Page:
Proteins at the interface of actin regulation and endocytosis

Figure 1
Proteins at the interface of actin regulation and endocytosis

(A) Interaction sites between several cortical patch proteins involved in endocytosis. Dotted lines represent regions of the proteins that have been shown to interact either biochemically or through two-hybrid approaches [19,24,25]. Domains indicated are: SH3, Src homology-3; SHD1, sla1 homology domain-1; SHD2, sla1 homology domain-2; C-terminal rpts, repeats containing a threonine residue that is phosphorylated by the Ark1/Prk1 kinases; VHS; GAT; WH1, WASP homology-1; pro, proline-rich; WH2, WASP homology-2. (B) Yeast GFP–Lsb5p expressed in mammalan COS7 cells and co-stained with anti-tubulin. Lsb5 localizes to the periphery of cells (arrowheads) and also to the mid-body (arrow), and both sites are observed to contain mammalian Arf6.

Figure 1
Proteins at the interface of actin regulation and endocytosis

(A) Interaction sites between several cortical patch proteins involved in endocytosis. Dotted lines represent regions of the proteins that have been shown to interact either biochemically or through two-hybrid approaches [19,24,25]. Domains indicated are: SH3, Src homology-3; SHD1, sla1 homology domain-1; SHD2, sla1 homology domain-2; C-terminal rpts, repeats containing a threonine residue that is phosphorylated by the Ark1/Prk1 kinases; VHS; GAT; WH1, WASP homology-1; pro, proline-rich; WH2, WASP homology-2. (B) Yeast GFP–Lsb5p expressed in mammalan COS7 cells and co-stained with anti-tubulin. Lsb5 localizes to the periphery of cells (arrowheads) and also to the mid-body (arrow), and both sites are observed to contain mammalian Arf6.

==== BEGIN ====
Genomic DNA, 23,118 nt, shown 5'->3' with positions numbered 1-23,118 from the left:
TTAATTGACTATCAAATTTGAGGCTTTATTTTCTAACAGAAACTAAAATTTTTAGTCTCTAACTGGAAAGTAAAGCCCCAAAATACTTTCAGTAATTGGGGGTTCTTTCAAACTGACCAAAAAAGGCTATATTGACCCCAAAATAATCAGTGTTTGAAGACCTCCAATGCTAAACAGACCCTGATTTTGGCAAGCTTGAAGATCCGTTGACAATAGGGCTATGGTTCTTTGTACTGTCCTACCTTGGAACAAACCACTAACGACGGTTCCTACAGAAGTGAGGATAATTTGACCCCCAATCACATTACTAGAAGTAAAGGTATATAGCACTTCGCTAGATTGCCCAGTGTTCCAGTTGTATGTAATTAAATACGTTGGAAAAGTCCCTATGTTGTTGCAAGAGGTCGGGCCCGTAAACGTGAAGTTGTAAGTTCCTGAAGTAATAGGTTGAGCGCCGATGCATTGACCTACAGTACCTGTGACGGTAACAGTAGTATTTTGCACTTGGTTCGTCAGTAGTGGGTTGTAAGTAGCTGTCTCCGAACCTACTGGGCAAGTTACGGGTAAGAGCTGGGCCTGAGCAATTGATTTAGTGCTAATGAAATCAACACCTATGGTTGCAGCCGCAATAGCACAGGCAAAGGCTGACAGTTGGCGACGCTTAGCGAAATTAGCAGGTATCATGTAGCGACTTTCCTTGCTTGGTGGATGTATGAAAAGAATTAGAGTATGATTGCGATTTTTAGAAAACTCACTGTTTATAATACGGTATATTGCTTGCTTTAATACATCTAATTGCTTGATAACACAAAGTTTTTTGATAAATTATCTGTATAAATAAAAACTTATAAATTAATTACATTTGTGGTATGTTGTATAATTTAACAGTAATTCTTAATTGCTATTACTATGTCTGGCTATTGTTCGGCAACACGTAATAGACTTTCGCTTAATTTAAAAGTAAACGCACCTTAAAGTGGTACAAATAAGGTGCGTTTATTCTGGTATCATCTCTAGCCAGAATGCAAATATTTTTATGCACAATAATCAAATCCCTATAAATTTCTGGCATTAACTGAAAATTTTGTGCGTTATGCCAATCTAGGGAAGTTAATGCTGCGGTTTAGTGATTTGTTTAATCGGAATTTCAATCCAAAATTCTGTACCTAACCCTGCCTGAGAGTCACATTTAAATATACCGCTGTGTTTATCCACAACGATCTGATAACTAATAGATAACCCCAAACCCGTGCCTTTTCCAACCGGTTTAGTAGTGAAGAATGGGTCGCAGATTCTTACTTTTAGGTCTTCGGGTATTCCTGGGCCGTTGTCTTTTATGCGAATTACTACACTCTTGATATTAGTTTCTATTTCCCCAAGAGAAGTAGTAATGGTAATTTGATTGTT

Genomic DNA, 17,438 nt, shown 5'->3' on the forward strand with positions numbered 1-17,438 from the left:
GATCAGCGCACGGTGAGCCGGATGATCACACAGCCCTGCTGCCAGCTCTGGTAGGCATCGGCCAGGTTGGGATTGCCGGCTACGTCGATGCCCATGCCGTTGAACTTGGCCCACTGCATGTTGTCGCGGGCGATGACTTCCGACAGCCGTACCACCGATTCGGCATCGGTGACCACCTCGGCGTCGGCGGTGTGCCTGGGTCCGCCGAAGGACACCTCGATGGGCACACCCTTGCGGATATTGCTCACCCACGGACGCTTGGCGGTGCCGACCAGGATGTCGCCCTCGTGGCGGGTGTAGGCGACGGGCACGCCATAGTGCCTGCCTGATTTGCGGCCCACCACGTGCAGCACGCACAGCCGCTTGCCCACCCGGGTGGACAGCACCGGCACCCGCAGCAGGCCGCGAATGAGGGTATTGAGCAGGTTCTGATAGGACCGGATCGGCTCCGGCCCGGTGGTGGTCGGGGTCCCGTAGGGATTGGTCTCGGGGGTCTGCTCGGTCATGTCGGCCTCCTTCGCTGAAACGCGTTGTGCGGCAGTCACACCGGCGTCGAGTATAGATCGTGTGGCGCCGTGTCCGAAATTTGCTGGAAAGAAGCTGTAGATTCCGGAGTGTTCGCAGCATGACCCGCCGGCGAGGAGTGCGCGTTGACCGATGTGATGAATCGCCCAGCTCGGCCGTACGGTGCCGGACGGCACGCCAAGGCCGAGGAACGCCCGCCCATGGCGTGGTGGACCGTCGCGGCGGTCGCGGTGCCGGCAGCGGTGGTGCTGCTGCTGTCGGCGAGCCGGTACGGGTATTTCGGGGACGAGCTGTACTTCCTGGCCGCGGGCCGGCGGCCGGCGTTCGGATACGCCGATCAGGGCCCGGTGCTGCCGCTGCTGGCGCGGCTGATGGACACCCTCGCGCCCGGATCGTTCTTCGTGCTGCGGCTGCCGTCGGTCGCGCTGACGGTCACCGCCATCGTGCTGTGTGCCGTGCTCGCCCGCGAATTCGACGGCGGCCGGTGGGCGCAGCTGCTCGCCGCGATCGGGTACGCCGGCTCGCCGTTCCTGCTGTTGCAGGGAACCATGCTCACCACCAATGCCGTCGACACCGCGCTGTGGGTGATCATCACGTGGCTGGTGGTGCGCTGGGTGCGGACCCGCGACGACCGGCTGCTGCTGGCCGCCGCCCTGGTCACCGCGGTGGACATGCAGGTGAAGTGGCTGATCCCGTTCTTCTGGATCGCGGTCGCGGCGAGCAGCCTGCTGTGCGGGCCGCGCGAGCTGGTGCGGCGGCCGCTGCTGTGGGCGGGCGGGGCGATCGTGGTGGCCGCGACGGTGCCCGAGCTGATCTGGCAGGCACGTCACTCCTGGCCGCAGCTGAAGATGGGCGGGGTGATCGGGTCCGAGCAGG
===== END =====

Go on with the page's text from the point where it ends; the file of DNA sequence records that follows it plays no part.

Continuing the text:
In our characterization of Lsb5p, we were able to demonstrate localization of Lsb5p to the plasma membrane in an actin-independent manner and that deletion of LSB5 in a yeast strain already lacking a particular actin-associated protein, Ysc84p, led to an almost complete block in endocytosis [24]. From these results we proposed that yeast has at least two definable endocytic pathways and that Lsb5p is an important adaptor-like protein in one of these. More recently, we have mapped the interaction with Las17p to the N-terminal domain of Lsb5p and the polyproline region of Las17p. We have also shown that Sla1p interacts with the C-terminal NPF motif of Lsb5p. Most interestingly, we observed an interaction with yeast Arf3p, which in previous studies was reported not to play a role in endocytosis [25,26].

Does Arf3p have a role in endocytosis in yeast?